AND PERIORBITAL CELLULITIS
Bacteremic periorbital cellulitis occurs in children between 6 and 30 months . S. pneumoniae and H. influenzae type b are the most common cause. The introduction of H. influenzae vaccination reduced the rate of this infection..12 In cellulitis related to trauma (including insect bite) or to extension from a neighboring soft tissue area, group A beta-hemolytic streptococci and S. aureus are the most likely pathogens..12Anaerobes could be associated with cellulitis that develops following chronic sinusitis or following sinusitis associated with dental infection. Clostridium perfringens infection can follow a penetrating wound involving a foreign body.
Similar organism are recovered from the infected sinuses and the site of complication.The most common pathogens in cellulitis and orbital abscesses are those seen in acute and chronic sinusitis, depending on the length and etiology of the primary sinusitis. These include S. pneumoniae, H. influenzae, S. aureus, Gram-negative anaerobic bacilli (Prevotella, Porphyromonas, Fusobacterium) ,Peptostreptococcus and microaerophilic streptococci. spp.)13. The organisms isolated in cavernous sinus thrombosis (CST) are S. aureus (50-70% of instances), Streptococcus spp. (20%) and Gram-negative anaerobic bacilli. Similar organisms can be recovered from subperiosteal and orbital abscesses and their corresponding maxillary sinusitis 14.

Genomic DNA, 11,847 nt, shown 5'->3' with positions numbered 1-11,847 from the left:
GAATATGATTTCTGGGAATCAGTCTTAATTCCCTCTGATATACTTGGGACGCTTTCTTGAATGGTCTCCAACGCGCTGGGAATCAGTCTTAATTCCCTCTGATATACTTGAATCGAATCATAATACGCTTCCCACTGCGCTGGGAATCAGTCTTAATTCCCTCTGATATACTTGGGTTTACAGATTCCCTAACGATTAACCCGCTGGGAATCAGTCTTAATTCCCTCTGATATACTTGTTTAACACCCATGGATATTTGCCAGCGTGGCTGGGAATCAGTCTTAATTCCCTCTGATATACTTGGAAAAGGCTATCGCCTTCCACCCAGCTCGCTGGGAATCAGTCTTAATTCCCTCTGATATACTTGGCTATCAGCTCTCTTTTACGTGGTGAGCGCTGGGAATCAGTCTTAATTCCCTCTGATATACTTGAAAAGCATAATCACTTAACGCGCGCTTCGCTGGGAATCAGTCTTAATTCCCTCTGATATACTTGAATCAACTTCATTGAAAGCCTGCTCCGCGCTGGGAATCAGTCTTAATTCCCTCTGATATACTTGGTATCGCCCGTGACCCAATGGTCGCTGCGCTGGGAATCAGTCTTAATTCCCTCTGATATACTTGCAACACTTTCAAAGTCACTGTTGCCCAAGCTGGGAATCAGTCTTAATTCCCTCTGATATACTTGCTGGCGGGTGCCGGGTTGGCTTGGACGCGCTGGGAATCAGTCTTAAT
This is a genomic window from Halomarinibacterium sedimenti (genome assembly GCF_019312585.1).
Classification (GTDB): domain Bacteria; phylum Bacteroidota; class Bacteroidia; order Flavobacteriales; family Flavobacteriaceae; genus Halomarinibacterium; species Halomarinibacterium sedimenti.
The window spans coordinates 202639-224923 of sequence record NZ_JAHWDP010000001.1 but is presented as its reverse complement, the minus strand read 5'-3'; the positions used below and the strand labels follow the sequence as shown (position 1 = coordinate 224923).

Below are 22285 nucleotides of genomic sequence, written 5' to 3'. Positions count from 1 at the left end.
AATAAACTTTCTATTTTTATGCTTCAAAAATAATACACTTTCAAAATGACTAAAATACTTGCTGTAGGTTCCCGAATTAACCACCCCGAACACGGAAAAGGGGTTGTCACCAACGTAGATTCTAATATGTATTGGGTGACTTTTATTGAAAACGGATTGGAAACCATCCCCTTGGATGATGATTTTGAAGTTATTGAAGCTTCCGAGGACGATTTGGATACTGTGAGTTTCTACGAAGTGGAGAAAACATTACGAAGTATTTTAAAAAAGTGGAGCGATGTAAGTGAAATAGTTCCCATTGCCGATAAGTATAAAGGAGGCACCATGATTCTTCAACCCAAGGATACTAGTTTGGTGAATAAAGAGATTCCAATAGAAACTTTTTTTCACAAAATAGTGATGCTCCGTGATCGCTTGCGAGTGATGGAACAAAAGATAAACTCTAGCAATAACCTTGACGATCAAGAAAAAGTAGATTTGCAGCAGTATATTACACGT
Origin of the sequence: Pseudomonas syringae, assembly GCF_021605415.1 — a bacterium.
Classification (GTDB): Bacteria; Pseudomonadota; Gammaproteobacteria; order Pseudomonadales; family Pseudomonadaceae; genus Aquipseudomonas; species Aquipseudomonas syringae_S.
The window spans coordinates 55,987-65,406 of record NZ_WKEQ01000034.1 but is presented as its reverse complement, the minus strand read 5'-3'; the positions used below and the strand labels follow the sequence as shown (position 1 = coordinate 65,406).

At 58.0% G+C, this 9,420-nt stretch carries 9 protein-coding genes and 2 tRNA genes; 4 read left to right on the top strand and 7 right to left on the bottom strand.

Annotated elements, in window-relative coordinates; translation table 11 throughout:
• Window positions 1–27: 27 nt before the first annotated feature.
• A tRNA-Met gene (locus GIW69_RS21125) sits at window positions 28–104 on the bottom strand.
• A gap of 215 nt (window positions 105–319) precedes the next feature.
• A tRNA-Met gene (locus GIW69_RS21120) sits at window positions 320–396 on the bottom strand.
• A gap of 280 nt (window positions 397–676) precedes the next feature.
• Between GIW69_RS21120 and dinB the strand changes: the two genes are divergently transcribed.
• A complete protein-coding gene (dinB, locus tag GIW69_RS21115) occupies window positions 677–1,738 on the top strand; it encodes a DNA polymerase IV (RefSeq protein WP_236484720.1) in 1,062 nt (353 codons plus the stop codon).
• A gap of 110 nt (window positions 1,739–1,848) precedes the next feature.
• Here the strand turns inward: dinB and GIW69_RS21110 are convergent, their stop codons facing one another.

Inflammatory oedema and preseptal cellulitis
Cavernous sinus thrombosis
Sequential CT may be needed for follow-up. Cellulitis without an abscess is treated medically. However, if symptoms progress after 24 hours of antibiotics and no improvement occurs after 72 hours, surgical intervention is indicated.
6. Clinch, T.E., Palmon, F.E., Robinson, M.J. et al.: Microbial keratitis in children. Am J Ophthalmol 117:65, 1994.